The New York attorney general and a longstanding foe of the former President, Letitia James, didn’t hold back when she announced a fraud case on Wednesday against Donald Trump, his three eldest children, and his corporation. James said in a statement that Trump “falsely inflated his net worth by billions of dollars to unjustly benefit himself and scam the system.” In truth, enormous deception and unlawful activity form the entire basis of his alleged vast wealth.
In the lawsuit, her office claims that the Trump Organization’s financial statements from 2011 to 2021 systematically overstated the value of at least 23 of his properties and other assets, including his Fifth Avenue triplex apartment, his daughter’s penthouse on Park Avenue, his estate in Mar-a-Lago, Florida, and his extensive network of golf courses. The lawsuit claims that “the amount of highly inflated asset values is astonishing, affecting the majority, if not the entire real estate holdings in any given year.” Additionally, it claims that Trump and his co-defendants received financial benefits from his alleged deceptions totaling up to $250,000,000, and it asks the court to order him to pay back these gains plus interest.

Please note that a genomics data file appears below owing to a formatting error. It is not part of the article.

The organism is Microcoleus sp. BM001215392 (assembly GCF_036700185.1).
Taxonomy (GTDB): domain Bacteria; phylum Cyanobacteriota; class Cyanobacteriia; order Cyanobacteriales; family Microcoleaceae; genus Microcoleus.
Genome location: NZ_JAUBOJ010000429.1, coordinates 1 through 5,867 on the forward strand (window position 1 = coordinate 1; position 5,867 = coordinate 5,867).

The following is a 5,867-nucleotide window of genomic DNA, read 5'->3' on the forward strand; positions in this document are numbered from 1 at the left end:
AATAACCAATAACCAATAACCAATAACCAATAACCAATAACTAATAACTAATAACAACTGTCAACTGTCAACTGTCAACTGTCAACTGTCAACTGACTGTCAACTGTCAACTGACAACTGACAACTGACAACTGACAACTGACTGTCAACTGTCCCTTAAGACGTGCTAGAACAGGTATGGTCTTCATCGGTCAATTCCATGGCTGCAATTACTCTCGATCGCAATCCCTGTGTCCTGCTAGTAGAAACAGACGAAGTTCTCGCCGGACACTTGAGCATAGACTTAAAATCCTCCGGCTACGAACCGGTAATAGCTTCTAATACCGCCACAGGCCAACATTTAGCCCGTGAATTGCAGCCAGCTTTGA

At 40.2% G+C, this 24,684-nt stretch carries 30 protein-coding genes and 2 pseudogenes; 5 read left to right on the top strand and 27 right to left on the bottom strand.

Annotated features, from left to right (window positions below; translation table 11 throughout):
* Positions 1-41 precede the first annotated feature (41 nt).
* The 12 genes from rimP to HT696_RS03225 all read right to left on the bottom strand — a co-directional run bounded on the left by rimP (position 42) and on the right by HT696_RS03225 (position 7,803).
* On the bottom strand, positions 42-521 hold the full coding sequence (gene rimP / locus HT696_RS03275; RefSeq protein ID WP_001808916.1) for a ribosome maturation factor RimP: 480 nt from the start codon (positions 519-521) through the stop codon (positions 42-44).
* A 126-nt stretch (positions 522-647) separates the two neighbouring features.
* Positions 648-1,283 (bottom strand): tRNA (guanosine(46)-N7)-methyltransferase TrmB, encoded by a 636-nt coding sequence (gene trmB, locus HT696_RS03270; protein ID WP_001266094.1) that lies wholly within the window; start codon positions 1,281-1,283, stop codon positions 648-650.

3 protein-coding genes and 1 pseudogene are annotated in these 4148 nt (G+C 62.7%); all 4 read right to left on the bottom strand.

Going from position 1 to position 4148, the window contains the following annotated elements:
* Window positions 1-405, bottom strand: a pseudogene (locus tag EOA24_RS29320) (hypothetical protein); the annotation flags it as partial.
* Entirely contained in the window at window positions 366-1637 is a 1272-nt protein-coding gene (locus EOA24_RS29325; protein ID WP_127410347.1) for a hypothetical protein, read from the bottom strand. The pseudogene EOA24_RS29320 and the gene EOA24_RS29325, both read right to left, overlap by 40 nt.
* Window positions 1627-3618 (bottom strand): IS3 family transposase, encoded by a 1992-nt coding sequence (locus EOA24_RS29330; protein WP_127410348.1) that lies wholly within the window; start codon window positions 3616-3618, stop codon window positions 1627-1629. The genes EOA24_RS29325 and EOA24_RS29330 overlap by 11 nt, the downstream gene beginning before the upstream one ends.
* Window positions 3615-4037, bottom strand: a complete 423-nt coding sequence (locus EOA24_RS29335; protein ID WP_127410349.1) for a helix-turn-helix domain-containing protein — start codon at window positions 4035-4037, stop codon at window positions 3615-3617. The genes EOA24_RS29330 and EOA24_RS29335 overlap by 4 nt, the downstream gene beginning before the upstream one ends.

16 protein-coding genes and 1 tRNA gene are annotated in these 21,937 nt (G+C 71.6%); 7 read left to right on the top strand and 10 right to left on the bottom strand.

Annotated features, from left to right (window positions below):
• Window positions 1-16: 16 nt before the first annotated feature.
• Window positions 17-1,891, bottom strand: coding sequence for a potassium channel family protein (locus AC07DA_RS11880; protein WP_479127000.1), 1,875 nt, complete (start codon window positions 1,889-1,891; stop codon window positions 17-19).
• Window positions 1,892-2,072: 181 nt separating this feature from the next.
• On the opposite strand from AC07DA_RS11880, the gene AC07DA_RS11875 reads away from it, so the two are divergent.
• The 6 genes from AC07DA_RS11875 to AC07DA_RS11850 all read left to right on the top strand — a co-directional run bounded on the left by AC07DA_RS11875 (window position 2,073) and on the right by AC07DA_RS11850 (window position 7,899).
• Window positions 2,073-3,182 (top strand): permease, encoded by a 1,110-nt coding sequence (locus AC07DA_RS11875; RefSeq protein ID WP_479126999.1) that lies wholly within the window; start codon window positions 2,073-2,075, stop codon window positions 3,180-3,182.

A lawsuit against an abortion restriction is supported by about 500 doctors in Michigan.
After leaving Monument Park for the “Defend Roe v. Wade! Reproductive Rights for All” demonstration in response to the Supreme Court overturning the decision that had made abortion legal in the United States for nearly 50 years on Friday, hundreds of pro-choice demonstrators march through downtown Grand Rapids, Michigan
A politically engaged health care organisation in Michigan submitted a motion in favour of Gov. Gretchen Whitmer’s lawsuit contesting Michigan’s law criminalising abortion, which received the backing of 514 doctors.
The motion, dated September 22 and submitted by the Committee to Protect Health Care, states that the 1931 abortion prohibition “would impose on today’s patients and physicians an outdated standard of care that has no basis in current research or the practise of health care.”